If the failed affair allows a certain steel to rise within her, her neat kimono swapped for the latest flapper fashions, Ayako remains ill equipped to operate within the world she has just entered. About to renounce her “delinquent” life, Ayako fixes her hopes on reuniting with Nishimura and the normal, peaceful marriage to a kind and honest man that should have been hers if it were not for her father’s lack of care. Just when it looks as if she may triumph, a second familial crisis sends her right back into the world she was trying to escape but Ayako overplays her hand and suffers gravely for it.

Having sacrificed so much for her family, Ayako is rejected once again. Her feckless father and cruel siblings do not want to be associated with her “immoral” lifestyle which has made her a media sensation and continues to cause them embarrassment. She has lost everything – career, love, family, reputation and all possibility for a successful future. Yet rather than ending on the figure of a broken, desolate woman, Mizoguchi allows his heroine her pride. Ayako, far from collapsing, straightens her hat and walks towards the camera, facing an uncertain fate with resolute determination, defiantly walking away from the patriarchal forces which have done nothing other than conspired to ruin her.

Screened at BFI as part of the Women in Japanese Melodrama season. Screening again on 21st October, 17.10.

Also available on blu-ray as part of Artificial Eye’s Mizoguchi box set.

Opening scene (English subtitles)

Kochiyama Soshun (河内山宗俊, Sadao Yamanaka, 1936)

kochiyama soshunThe second of the only three extant films directed by Sadao Yamanaka in his intense yet brief career, Kochiyama Soshun (河内山宗俊, oddly retitled “Preist of Darkness” in its English language release) is not as obviously comic or as desperately bleak as the other two but falls somewhere in between with its meandering tale of a stolen (ceremonial) knife which precedes to carve a deep wound into the lives of everyone connected with it. Once again taking place within the realm of the jidaigeki, Kochiyama Soshun focuses more tightly on the lives of the dispossessed, downtrodden, and criminal who invoke their own downfall by attempting to repurpose and misuse the samurai’s symbol of his power, only to find it hollow and void of protection.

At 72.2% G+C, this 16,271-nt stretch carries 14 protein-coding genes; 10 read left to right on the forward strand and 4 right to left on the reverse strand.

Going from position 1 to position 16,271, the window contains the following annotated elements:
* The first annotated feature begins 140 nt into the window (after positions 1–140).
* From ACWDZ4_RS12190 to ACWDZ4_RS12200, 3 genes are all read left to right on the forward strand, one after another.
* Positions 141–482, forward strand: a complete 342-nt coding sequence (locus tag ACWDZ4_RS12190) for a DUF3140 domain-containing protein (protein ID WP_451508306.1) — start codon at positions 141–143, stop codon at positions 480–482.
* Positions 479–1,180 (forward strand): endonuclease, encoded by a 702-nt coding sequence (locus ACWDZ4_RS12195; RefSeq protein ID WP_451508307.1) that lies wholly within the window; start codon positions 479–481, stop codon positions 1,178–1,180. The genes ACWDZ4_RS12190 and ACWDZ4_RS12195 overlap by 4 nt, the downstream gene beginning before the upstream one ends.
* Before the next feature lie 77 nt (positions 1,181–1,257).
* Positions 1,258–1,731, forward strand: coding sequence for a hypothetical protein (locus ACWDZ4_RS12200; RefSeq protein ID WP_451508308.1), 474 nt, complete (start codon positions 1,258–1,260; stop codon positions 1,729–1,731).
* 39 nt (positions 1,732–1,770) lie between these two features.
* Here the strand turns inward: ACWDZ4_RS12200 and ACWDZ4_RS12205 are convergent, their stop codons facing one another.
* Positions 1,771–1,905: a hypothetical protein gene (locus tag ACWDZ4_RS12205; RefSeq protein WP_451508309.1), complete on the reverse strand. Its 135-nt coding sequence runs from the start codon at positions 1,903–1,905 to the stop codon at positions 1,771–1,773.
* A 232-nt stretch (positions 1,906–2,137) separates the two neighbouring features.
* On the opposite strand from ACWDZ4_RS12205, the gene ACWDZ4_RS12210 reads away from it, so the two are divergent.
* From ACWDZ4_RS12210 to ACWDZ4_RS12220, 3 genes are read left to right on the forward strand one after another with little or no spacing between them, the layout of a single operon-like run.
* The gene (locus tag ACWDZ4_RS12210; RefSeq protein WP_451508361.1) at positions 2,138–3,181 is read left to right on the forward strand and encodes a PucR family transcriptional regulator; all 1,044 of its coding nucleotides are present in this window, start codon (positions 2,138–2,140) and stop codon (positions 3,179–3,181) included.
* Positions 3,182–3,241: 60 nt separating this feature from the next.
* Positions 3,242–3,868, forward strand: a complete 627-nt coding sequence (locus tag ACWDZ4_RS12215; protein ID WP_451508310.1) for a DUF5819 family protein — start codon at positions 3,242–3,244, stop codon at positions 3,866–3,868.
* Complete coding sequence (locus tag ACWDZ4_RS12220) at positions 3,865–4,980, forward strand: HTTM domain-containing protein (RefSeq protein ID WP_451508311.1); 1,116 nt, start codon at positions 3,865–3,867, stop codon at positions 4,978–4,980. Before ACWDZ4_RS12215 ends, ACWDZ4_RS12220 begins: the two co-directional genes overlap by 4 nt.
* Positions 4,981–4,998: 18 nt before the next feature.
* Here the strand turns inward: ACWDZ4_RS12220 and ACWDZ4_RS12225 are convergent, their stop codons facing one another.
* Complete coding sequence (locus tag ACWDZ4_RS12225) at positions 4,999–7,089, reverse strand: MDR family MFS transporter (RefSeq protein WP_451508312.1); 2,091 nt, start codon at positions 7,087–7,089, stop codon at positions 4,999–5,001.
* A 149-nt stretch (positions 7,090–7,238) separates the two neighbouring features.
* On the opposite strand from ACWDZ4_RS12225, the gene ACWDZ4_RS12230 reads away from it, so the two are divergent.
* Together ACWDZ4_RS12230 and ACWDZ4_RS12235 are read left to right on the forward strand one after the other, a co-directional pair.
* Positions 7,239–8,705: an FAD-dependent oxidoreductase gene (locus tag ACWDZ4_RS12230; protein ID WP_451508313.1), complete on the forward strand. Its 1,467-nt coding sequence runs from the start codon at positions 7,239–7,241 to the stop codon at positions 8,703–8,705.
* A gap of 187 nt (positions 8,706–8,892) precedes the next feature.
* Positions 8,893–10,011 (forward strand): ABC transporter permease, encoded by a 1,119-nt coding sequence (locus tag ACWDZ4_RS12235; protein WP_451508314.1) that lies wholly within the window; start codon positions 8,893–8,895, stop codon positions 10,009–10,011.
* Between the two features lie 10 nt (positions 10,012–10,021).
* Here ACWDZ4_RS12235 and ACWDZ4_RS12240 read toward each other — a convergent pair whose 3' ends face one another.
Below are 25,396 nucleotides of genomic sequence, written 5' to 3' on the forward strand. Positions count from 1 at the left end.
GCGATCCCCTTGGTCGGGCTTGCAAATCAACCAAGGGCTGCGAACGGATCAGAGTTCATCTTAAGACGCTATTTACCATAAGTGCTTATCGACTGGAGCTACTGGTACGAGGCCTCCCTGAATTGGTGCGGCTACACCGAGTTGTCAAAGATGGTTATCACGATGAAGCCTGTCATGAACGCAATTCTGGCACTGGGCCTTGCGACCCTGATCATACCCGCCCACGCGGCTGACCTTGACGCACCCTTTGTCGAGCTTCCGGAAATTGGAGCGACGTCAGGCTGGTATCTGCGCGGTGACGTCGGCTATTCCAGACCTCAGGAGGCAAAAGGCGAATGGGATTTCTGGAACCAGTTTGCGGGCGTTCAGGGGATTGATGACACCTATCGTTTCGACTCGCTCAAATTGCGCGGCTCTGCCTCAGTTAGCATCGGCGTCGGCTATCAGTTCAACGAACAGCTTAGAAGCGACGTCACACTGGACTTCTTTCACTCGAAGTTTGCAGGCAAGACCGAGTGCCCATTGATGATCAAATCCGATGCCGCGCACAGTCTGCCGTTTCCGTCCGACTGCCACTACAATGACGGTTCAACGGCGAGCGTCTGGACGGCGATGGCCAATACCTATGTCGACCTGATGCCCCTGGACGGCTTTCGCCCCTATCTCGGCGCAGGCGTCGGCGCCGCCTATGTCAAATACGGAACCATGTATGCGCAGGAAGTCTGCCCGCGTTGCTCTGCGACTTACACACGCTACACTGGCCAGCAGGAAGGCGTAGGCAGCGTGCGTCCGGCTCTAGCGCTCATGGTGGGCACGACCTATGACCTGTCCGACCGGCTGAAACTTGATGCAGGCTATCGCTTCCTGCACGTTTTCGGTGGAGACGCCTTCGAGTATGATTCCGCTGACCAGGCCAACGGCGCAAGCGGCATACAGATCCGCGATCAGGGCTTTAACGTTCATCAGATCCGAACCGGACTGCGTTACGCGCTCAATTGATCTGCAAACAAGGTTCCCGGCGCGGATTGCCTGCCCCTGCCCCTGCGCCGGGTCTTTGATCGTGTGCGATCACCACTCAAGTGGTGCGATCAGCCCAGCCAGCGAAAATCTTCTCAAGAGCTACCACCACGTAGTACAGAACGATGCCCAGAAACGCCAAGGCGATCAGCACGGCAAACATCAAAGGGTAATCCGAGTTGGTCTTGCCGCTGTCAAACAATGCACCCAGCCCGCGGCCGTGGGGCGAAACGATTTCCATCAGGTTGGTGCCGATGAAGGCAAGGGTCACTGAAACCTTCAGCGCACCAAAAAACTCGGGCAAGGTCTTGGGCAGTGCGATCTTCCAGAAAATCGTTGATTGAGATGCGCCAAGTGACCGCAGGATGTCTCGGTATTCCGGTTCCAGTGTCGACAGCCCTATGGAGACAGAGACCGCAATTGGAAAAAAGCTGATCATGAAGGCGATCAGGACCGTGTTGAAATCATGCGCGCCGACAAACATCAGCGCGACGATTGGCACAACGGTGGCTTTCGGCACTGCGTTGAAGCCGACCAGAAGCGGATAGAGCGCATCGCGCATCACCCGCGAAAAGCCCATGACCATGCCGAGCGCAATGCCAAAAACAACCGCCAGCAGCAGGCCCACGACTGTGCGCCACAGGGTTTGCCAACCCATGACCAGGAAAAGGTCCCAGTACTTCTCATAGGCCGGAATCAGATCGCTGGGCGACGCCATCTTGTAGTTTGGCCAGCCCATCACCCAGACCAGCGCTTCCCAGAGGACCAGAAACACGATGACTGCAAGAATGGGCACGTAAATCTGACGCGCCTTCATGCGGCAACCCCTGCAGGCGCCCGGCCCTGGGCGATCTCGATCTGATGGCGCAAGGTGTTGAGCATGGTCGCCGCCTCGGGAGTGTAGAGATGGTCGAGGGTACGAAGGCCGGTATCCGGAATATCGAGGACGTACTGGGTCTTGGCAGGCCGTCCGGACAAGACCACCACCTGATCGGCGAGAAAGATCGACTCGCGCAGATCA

The primary players are the virtuous and innocent Onami (Setsuko Hara) who runs a small sweet sake stall and her errant young brother, Hiro, who spends all of his time in a local drinking establishment run by the wife of the titular Kochiyama Soshun. Despite his priestly get up, Kochiyama is a conman, swinder, gambler and petty gangster but for some reason he takes a liking to Hiro not knowing that he’s Onami’s brother because he’s been using the fake name of “Nao” to prevent his sister tracking him down and bringing him home again. There’s a bigger criminal outfit in town run by a guy named Morita but mostly everyone knows Kaneko who comes and collects his protection money. Kaneko also has something of a crush on Onami and generally lets her off the payments.